Highly glazed pottery and cookware from other countries.

<<>>

Removing old paint when refinishing furniture.

In recent years some uses of lead in products that could cause lead poisoning

have been reduced or banned. This is true for lead in gasoline, lead in

solder used in water pipes, and lead in paint. Still, a great deal of lead

remains in and around older homes, and lead-based paint and accompanying lead

dust are seen as the major sources.

HOW DO I KNOW IF MY CHILD IS AFFECTED?

Is your child:

<<>>

cranky? <<>>

unable to concentrate?

<<>>

vomiting? <<>>

hyperactive?

<<>>

tired? <<>>

playing with children who

<<>>

unwilling to eat or play? have these symptoms?

<<>>

complaining of stomach aches or headaches?

These can be signs of lead poisoning. However, your children might not show

these signs and yet be poisoned; only your clinic or Doctor can test for sure.

WHAT CAN I DO ABOUT IT?

Your child should first be tested for lead in the blood between six months and

one year old. Ask the clinic or your doctor to do it during a regular

checkup Your doctor will tell you how often you should have your child tested

after that. A small amount of lead in the blood may not make your child seem

very sick, but it can affect how well he or she can learn. If your child does

have high amounts of lead in the blood, you should seek treatment and have your

home tested for lead-based paint and lead dust.

HOW DO I KNOW IF MY HOME HAS LEAD-BASED PAINT?

The appraisal does not determine whether a home actually has lead-based paint.

It only identifies whether there are defective paint surfaces in a home

that might have lead-based paint. Therefore, the only way you can know for

sure is to have the home tested by a qualified firm or laboratory. Both the

interior and exterior should be tested. You should contact your local health

or environmental office for help.

WHAT DO I DO IF MY HOME DOES HAVE LEAD?

Do not try to get rid of lead-based paint yourself, you could make things

worse for you and your family. If your home contains lead-based paint,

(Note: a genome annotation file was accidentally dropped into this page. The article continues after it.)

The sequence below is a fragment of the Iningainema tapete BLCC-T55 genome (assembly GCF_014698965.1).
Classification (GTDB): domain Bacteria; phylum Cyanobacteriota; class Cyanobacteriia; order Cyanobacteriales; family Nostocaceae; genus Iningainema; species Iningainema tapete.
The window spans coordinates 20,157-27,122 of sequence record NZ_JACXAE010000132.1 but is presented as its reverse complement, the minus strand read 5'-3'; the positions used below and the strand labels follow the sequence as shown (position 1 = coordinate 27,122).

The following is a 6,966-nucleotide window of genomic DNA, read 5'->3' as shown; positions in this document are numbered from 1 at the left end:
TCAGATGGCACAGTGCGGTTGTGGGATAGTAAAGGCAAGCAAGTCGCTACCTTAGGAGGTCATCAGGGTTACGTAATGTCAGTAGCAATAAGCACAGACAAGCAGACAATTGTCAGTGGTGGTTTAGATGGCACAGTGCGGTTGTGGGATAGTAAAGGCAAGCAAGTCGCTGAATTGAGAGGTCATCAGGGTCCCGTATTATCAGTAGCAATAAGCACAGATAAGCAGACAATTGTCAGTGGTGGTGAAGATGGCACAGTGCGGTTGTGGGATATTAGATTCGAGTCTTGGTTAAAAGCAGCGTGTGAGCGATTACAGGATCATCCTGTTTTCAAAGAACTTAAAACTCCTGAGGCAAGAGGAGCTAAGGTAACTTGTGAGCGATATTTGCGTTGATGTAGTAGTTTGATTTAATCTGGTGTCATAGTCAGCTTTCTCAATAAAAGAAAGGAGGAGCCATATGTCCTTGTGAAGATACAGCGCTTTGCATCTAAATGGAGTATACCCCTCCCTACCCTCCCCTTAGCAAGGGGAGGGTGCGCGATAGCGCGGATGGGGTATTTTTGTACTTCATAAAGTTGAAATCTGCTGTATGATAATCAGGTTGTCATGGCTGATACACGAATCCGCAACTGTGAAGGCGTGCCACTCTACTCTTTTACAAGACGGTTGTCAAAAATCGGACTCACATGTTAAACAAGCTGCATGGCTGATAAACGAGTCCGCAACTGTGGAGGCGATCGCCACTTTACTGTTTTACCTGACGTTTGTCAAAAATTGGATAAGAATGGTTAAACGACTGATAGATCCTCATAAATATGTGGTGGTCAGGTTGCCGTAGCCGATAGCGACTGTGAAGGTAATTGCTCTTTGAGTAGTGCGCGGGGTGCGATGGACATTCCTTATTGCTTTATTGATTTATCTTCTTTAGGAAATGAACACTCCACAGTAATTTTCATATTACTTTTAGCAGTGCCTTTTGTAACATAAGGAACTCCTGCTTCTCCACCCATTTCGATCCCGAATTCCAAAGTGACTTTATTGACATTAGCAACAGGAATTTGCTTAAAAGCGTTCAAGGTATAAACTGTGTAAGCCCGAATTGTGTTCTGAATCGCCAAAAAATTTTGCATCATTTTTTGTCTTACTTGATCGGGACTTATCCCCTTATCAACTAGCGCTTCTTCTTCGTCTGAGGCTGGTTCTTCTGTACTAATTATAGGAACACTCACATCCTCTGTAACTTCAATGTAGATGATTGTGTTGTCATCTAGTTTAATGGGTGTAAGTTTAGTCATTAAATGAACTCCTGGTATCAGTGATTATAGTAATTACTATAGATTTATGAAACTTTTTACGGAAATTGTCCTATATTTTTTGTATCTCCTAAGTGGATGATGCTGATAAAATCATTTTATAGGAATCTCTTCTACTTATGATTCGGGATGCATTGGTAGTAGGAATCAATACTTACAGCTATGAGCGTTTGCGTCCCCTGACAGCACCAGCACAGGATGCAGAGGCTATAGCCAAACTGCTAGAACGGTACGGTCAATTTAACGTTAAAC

contact a company that specializes in lead-based paint abatement. Have

professionals do the job correctly and safely. This may cost thousands of

dollars, depending on the amount of lead-based paint and lead dust found in

your home, but it will also protect you and your children from the effects of

lead poisoning. In the meantime, there are things you can do immediately to

protect your child:

<<>>

Keep your child away from paint chips and dust.

<<>>

Wet-mop floors and wipe down surfaces often, especially where the

floors and walls meet. Be sure to clean the space where the

window sash rests on the sill. Keeping the floor clear of paint

chips, dust and dirt is easy and very important. Do not sweep or

vacuum lead-based paint chips or lead dust with an ordinary vacuum

cleaner. Lead dust is so fine it will pass through a vacuum

cleaner bag and spread into the air you breathe.

<<>>

Make sure your children wash their hands frequently and always

before eating.

<<>>

Wash toys, teething rings, and pacifiers frequently.

WILL HUD INSURE A MORTGAGE LOAN ON A HOME

WITH LEAD-BASED PAINT?

HUD may insure a mortgage on a house even with lead-based paint if defective

paint surfaces are treated. HUD will not remove it. You will have

to pay for the cost of removal yourself.

ACKNOWLEDGEMENT

I acknowledge that I have received and read a copy of this Notice before

signing the sales contract to purchase my property.

Date Signature(s)